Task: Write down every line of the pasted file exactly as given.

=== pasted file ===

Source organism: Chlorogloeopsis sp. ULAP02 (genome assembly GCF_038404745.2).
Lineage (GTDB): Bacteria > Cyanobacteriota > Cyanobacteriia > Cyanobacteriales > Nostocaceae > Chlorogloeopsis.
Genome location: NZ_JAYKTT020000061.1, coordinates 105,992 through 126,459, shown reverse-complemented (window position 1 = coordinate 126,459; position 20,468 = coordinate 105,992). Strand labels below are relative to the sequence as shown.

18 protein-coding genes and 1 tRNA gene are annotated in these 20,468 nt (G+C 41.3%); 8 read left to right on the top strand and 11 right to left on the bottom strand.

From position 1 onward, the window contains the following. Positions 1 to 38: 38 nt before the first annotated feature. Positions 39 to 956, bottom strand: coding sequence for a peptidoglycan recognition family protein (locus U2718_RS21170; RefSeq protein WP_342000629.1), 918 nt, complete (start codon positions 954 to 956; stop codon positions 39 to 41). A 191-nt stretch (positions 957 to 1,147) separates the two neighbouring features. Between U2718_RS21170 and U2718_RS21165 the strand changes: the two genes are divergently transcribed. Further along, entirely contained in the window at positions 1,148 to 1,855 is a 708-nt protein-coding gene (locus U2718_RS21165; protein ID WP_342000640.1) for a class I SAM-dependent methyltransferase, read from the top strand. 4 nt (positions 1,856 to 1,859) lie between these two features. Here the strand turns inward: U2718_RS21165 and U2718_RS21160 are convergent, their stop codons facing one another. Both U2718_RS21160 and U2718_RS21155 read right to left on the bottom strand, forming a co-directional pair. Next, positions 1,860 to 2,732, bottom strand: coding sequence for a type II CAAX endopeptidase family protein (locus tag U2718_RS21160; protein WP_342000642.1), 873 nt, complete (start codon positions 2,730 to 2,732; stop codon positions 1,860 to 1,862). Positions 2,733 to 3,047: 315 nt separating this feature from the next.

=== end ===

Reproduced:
Source organism: Chlorogloeopsis sp. ULAP02 (genome assembly GCF_038404745.2).
Lineage (GTDB): Bacteria > Cyanobacteriota > Cyanobacteriia > Cyanobacteriales > Nostocaceae > Chlorogloeopsis.
Genome location: NZ_JAYKTT020000061.1, coordinates 105,992 through 126,459, shown reverse-complemented (window position 1 = coordinate 126,459; position 20,468 = coordinate 105,992). Strand labels below are relative to the sequence as shown.

18 protein-coding genes and 1 tRNA gene are annotated in these 20,468 nt (G+C 41.3%); 8 read left to right on the top strand and 11 right to left on the bottom strand.

From position 1 onward, the window contains the following. Positions 1 to 38: 38 nt before the first annotated feature. Positions 39 to 956, bottom strand: coding sequence for a peptidoglycan recognition family protein (locus U2718_RS21170; RefSeq protein WP_342000629.1), 918 nt, complete (start codon positions 954 to 956; stop codon positions 39 to 41). A 191-nt stretch (positions 957 to 1,147) separates the two neighbouring features. Between U2718_RS21170 and U2718_RS21165 the strand changes: the two genes are divergently transcribed. Further along, entirely contained in the window at positions 1,148 to 1,855 is a 708-nt protein-coding gene (locus U2718_RS21165; protein ID WP_342000640.1) for a class I SAM-dependent methyltransferase, read from the top strand. 4 nt (positions 1,856 to 1,859) lie between these two features. Here the strand turns inward: U2718_RS21165 and U2718_RS21160 are convergent, their stop codons facing one another. Both U2718_RS21160 and U2718_RS21155 read right to left on the bottom strand, forming a co-directional pair. Next, positions 1,860 to 2,732, bottom strand: coding sequence for a type II CAAX endopeptidase family protein (locus tag U2718_RS21160; protein WP_342000642.1), 873 nt, complete (start codon positions 2,730 to 2,732; stop codon positions 1,860 to 1,862). Positions 2,733 to 3,047: 315 nt separating this feature from the next.